Tzachi Hanegbi called on no less than Benjamin Ben-Eliezer in an interview in last week's Haaretz Magazine: Ben-Eliezer, he said, told him that if the authorities were to pick on him, Ben-Eliezer, or on Sharon, the way they are picking on Hanegbi over alleged political appointments, they would have to execute them and not just try them. That is Hanegbi's defense - everybody did it, even if there is a normative defect in his actions. As evidence he does not bring up public figures like Benny Begin, Dan Meridor, Haim Oron or Yossi Sarid, but Ben-Eliezer. Not for nothing did the swallow go to the crow.
Hanegbi's remarks are enlightening not only in themselves but because of the direct, albeit crooked, line between his moral world and attitude to public life as he reveals them in the interview, and those of Ehud Olmert and the members of his cabinet. The Hanegbi that floats between the lines recorded by Gidi Weitz is a person who says it is his right, in the area of political appointments, to do anything he wants in the ministries entrusted to him. He is a public figure who claims that he was not elected to his position to be the civil service commissioner and therefore he is exempt from ethical and moral considerations and the rules of proper administration. He is a politician who justifies hiring those he wants to reward with senior positions in the civil service, even if they come with a proven can of worms, including criminal convictions. He is a minister and MK who claims that it is his right to ignore High Court rulings when they contradict his political needs.
The court will decide Hanegbi's case and will clarify among other things the veracity of the facts he shared with Haaretz readers, including his claim that then-state comptroller Eliezer Goldberg ostensibly had a personal motive for criticizing the system of political appointments in the Environment Ministry during Hanegbi's tenure. The mood in the interview reflects Olmert's attitude (and that of most of his ministers) to the demand to place the investigation of the war in Lebanon in the hands of a state commission of inquiry.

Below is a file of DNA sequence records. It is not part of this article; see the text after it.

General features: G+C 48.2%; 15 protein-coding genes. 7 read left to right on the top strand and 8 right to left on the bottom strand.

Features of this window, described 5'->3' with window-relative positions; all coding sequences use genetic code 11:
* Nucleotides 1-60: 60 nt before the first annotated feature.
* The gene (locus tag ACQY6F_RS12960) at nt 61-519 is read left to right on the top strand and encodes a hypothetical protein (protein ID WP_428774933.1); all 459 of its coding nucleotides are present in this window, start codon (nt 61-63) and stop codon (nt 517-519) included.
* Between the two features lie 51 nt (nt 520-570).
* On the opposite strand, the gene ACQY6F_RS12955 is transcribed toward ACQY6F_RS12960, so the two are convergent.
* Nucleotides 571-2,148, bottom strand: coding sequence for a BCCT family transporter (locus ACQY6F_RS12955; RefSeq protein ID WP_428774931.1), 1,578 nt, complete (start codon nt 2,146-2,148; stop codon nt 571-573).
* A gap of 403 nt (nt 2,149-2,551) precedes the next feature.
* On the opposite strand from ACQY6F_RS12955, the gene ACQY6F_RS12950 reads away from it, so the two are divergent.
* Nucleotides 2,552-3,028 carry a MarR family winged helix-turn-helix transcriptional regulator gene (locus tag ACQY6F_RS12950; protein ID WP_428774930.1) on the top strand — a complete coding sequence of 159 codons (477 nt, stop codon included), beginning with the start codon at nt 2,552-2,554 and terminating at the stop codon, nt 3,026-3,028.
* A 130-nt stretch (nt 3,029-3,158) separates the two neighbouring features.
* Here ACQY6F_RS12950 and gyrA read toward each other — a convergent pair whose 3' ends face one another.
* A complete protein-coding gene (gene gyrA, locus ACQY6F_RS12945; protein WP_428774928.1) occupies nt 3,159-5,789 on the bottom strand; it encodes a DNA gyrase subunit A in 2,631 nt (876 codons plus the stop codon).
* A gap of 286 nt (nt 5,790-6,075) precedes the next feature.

Like Hanegbi, Olmert also claims that proper public norms are not what will dictate his behavior, but rather his arbitrary will. Like Hanegbi, Olmert also relates to the authority with which the state has entrusted him as his own private property with which he can do as he pleases. Like Hanegbi, Olmert also ignores precedents and accepted procedures in similar cases, in order to avoid an appointment that will let control over the composition of a committee or its work slip out of his hands. Like Hanegbi Olmert, too, prefers that the issues involving his conduct be examined by people he appoints, and not by an external state body.
Nothing in this analysis should cast any aspersions on the members of the Winograd committee. Its purpose is to highlight the cynical and arrogant culture of governing to which Hanegbi and Olmert are party.
To escape a credible external examination of his conduct and the functioning of the bodies under his authority during the Lebanon war, Olmert became entangled in a frenzy of actions, motivating the High Court to demand that within five days he explain why a state committee of inquiry should not be established. It is too soon to know how the justices will rule, but it is enough to look back at the leap-frogging decisions the prime minister made in this matter to be filled with shame and concern over the way the state investigates its failures in areas of prime importance. Readers of the Hanegbi interview can crack the code of Olmert's behavior: L'etat, c'est moi.
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